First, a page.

I introduce you to our backyard shed. Yep, it's pretty bad. (as I hang my head in shame...)
Our house was built in the 1930s. This building must have been used as a garage. We're not sure whether it is the same age as the house or not. Either way, it is still pretty old. At some point, a previous owner finished out the interior and put in a bathroom. It was dark and dingy and hadn't been used for anything other than a storage space in a long time. Shortly after my husband and I got married, we decided to rip out the dark, stained paneling and replace it with a brighter bead board paneling. As we pulled off the paneling, we found 'old' termite damage. Old meaning they were no longer active because we did not find any trace of them. Gotta love that, right! For anyone that has never dealt with termites, they eat wood. A lot of wood in a fairly small amount of time. As they eat the wood, they leave behind a dirt type substance. It was gross with a capital G! It needed some major TLC. Then life happened, we had babies and we never went any further with the renovation. It became a catch all for anything and everything from tools to baby monitors to fishing poles. Storage was not exactly what we had envisioned the space being used for.
|Side "no. 2"|
It's got potential though, 320 sq feet and 1 bathroom worth of potential!! Oh yeah!! Our house is small so we will take what we can get when it comes to extra square footage. We plan to use the space as a homeschool room/guest room and a workspace for my husband and myself. We were gonna call it "The Shed to Cottage Makeover" but then my husband called it "The Schoolhouse" and it has kind of stuck.
Do you see in the above pictures how bad the wood is around the bottom of the building?? It is like that all the way around. Side 1 is the worst though! The siding is traditional board and batten with 1" x 12" boards all the way around with 3" battens over the joints. Some boards are completely bad while others are bad only toward the bottom. Most of the battens are in rough shape as well.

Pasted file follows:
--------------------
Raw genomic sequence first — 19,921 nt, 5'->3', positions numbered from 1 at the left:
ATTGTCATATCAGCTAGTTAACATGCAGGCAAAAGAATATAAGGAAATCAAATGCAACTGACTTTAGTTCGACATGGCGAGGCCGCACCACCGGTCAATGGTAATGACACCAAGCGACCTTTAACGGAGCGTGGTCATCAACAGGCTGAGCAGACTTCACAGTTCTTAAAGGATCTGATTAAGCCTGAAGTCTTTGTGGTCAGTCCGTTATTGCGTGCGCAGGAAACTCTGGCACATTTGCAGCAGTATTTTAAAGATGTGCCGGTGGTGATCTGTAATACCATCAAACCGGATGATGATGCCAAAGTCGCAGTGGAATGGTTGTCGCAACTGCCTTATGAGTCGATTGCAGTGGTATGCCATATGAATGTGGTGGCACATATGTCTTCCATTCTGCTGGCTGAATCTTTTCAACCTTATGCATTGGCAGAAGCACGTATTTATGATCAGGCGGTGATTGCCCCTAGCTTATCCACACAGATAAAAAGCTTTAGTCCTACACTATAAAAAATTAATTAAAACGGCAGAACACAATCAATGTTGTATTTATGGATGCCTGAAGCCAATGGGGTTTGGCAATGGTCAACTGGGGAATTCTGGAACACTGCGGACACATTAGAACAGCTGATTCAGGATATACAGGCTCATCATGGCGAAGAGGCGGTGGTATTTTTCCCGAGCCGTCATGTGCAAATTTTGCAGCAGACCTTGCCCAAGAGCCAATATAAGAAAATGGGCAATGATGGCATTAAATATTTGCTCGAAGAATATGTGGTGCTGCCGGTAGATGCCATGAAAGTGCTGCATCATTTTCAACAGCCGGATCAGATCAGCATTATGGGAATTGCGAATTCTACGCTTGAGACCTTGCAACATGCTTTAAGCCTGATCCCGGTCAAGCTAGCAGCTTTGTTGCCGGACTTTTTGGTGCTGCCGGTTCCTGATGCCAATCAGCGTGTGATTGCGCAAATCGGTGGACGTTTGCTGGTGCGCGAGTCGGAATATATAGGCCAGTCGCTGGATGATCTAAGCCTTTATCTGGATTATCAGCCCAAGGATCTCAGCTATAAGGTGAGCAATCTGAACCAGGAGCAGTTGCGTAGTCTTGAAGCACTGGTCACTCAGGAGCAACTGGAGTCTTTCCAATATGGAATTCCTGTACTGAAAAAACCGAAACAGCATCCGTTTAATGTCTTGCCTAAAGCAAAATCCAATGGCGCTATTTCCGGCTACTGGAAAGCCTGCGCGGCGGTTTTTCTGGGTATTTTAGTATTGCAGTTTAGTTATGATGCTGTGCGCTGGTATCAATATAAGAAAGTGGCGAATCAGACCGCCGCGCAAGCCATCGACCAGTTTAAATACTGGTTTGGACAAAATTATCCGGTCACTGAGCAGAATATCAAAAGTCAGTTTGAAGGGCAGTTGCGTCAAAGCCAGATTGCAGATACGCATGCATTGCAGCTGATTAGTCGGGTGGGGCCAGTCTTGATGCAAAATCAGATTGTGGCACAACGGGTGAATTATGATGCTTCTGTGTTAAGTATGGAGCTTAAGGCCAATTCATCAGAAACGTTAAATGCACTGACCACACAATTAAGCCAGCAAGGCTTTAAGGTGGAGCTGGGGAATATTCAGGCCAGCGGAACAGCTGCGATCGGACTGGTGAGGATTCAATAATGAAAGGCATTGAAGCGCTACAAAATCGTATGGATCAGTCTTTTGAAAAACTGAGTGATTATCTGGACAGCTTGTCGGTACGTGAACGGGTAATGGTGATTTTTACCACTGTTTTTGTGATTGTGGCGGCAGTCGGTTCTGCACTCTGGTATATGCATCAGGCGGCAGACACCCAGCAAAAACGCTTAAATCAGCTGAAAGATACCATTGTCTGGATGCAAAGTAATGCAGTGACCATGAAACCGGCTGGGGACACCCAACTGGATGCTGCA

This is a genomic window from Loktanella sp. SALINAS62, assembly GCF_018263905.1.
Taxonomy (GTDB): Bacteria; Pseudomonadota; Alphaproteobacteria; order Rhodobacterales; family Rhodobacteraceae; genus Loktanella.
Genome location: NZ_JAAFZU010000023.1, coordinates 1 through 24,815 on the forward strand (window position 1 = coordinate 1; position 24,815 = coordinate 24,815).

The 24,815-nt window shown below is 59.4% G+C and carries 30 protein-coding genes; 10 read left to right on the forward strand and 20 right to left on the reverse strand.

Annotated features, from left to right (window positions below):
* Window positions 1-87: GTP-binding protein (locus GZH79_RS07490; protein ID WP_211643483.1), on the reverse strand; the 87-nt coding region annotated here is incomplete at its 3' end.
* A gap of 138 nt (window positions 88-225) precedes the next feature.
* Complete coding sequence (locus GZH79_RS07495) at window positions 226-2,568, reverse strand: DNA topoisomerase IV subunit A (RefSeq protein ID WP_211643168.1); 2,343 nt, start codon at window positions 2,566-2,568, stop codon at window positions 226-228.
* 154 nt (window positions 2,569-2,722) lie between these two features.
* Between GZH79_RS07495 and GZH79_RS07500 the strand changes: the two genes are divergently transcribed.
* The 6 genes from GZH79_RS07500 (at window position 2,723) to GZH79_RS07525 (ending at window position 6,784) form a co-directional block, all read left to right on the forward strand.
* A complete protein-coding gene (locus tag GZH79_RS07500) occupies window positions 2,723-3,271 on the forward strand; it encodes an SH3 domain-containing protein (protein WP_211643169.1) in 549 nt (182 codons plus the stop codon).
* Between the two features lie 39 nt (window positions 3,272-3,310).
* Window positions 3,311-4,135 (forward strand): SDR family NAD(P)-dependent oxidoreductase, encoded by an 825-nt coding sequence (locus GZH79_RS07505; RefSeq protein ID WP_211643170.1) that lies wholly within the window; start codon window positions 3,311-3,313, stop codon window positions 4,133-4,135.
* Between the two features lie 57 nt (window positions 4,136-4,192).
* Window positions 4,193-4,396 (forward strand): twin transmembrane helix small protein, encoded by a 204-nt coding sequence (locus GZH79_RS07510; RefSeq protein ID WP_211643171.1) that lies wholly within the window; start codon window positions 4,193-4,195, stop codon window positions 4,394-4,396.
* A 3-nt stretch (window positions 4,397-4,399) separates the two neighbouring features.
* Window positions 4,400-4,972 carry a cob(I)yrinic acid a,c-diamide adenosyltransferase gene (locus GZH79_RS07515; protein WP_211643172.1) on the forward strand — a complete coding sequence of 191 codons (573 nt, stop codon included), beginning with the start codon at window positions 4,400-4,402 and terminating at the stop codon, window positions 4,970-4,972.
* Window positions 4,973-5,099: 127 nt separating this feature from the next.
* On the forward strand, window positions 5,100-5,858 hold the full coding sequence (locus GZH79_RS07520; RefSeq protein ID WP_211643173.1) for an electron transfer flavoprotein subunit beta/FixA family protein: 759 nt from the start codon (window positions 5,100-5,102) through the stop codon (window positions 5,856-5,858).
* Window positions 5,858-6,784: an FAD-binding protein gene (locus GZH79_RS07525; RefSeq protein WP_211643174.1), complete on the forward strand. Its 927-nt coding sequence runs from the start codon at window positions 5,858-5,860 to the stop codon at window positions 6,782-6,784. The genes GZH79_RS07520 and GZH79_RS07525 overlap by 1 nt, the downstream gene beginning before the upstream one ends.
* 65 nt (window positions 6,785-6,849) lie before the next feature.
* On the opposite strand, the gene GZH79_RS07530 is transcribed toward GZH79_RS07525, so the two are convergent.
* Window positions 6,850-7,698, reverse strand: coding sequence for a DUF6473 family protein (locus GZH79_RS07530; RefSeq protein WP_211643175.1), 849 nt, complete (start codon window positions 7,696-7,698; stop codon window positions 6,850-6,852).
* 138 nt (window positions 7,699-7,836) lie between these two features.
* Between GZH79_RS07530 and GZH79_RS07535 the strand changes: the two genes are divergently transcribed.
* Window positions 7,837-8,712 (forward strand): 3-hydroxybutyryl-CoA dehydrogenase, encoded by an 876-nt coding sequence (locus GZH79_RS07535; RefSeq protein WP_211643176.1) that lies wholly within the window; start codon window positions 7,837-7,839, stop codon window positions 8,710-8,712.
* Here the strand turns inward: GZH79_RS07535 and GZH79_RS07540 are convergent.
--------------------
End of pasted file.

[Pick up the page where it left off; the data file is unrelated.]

|Side "no. 3|
|Side "no. 4"|
We have tossed around several ideas. One is HardiePanel siding with HardieTrim for the same board and batten look. We like the board and batten style but this option still wasn't cost effective since we would basically be re-siding the entire shed. We are hoping to save as much material already on the shed as we can. We put our thinking caps on. Together we decided to join 2 styles together, Board and Batten on the top half of the shed and Lap Siding on the bottom.
We will cut off the bottom half of the boards and install HardiePlank Lap Siding that will match the look of the siding on our house. This way we can save the boards that are still in good shape. We will replace the boards that are bad at the top, replace all the battens with HardieTrim battens, which will hold up better in our climate, and repaint the whole thing. Here is the best sample I could come up with of our vision.
In the sample above, I added a small window next to the door and replaced the door with one that has a window. My husband's work space will be where the small window is placed. This window will give him more natural light there and also lets us look into our back yard so we can keep an eye on our little ones. I also show the window on side "no. 2" a little larger. I am hoping to convince my husband to switch the windows from side "no. 3" to side "no.2" and vice versa. I'll explain this move a little later when I show you some interior pictures.
Over the summer, we started putting our plan into action so I'll be back with an update soon! Our goal completion date is September 3rd.